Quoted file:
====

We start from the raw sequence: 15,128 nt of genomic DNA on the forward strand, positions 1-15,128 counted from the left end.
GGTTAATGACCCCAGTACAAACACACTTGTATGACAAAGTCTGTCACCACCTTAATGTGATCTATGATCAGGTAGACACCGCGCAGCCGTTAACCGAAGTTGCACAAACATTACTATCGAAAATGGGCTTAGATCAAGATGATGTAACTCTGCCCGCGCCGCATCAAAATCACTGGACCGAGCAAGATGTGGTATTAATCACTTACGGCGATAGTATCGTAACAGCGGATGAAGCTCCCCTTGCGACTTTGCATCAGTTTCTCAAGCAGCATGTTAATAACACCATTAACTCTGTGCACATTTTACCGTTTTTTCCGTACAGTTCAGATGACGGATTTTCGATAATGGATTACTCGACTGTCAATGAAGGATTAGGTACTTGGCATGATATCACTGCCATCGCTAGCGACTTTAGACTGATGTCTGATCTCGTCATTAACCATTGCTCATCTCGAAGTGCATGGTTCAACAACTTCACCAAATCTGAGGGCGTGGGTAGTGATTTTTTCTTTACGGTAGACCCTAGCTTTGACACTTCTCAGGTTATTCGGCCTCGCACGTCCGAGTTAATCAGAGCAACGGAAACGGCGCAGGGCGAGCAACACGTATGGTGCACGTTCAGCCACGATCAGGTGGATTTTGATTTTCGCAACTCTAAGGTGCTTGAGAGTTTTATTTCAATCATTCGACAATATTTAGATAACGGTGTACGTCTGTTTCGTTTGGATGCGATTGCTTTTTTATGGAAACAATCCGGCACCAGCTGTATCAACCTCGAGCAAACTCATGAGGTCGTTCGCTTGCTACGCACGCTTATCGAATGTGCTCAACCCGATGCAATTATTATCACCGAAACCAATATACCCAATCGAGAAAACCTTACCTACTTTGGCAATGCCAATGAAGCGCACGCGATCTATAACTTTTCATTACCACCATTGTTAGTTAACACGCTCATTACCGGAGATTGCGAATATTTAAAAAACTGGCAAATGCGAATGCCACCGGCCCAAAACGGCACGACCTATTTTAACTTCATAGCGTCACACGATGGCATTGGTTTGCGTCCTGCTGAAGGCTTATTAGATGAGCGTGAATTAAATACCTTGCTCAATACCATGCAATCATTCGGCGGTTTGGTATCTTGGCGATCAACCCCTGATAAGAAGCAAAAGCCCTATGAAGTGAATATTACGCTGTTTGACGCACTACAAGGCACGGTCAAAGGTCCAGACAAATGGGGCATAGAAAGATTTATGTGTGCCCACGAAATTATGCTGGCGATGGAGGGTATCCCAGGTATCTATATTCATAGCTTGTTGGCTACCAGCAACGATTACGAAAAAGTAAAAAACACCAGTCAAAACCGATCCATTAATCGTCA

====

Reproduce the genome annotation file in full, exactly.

We start from the raw sequence: 15,128 nt of genomic DNA on the forward strand, positions 1-15,128 counted from the left end.
GGTTAATGACCCCAGTACAAACACACTTGTATGACAAAGTCTGTCACCACCTTAATGTGATCTATGATCAGGTAGACACCGCGCAGCCGTTAACCGAAGTTGCACAAACATTACTATCGAAAATGGGCTTAGATCAAGATGATGTAACTCTGCCCGCGCCGCATCAAAATCACTGGACCGAGCAAGATGTGGTATTAATCACTTACGGCGATAGTATCGTAACAGCGGATGAAGCTCCCCTTGCGACTTTGCATCAGTTTCTCAAGCAGCATGTTAATAACACCATTAACTCTGTGCACATTTTACCGTTTTTTCCGTACAGTTCAGATGACGGATTTTCGATAATGGATTACTCGACTGTCAATGAAGGATTAGGTACTTGGCATGATATCACTGCCATCGCTAGCGACTTTAGACTGATGTCTGATCTCGTCATTAACCATTGCTCATCTCGAAGTGCATGGTTCAACAACTTCACCAAATCTGAGGGCGTGGGTAGTGATTTTTTCTTTACGGTAGACCCTAGCTTTGACACTTCTCAGGTTATTCGGCCTCGCACGTCCGAGTTAATCAGAGCAACGGAAACGGCGCAGGGCGAGCAACACGTATGGTGCACGTTCAGCCACGATCAGGTGGATTTTGATTTTCGCAACTCTAAGGTGCTTGAGAGTTTTATTTCAATCATTCGACAATATTTAGATAACGGTGTACGTCTGTTTCGTTTGGATGCGATTGCTTTTTTATGGAAACAATCCGGCACCAGCTGTATCAACCTCGAGCAAACTCATGAGGTCGTTCGCTTGCTACGCACGCTTATCGAATGTGCTCAACCCGATGCAATTATTATCACCGAAACCAATATACCCAATCGAGAAAACCTTACCTACTTTGGCAATGCCAATGAAGCGCACGCGATCTATAACTTTTCATTACCACCATTGTTAGTTAACACGCTCATTACCGGAGATTGCGAATATTTAAAAAACTGGCAAATGCGAATGCCACCGGCCCAAAACGGCACGACCTATTTTAACTTCATAGCGTCACACGATGGCATTGGTTTGCGTCCTGCTGAAGGCTTATTAGATGAGCGTGAATTAAATACCTTGCTCAATACCATGCAATCATTCGGCGGTTTGGTATCTTGGCGATCAACCCCTGATAAGAAGCAAAAGCCCTATGAAGTGAATATTACGCTGTTTGACGCACTACAAGGCACGGTCAAAGGTCCAGACAAATGGGGCATAGAAAGATTTATGTGTGCCCACGAAATTATGCTGGCGATGGAGGGTATCCCAGGTATCTATATTCATAGCTTGTTGGCTACCAGCAACGATTACGAAAAAGTAAAAAACACCAGTCAAAACCGATCCATTAATCGTCA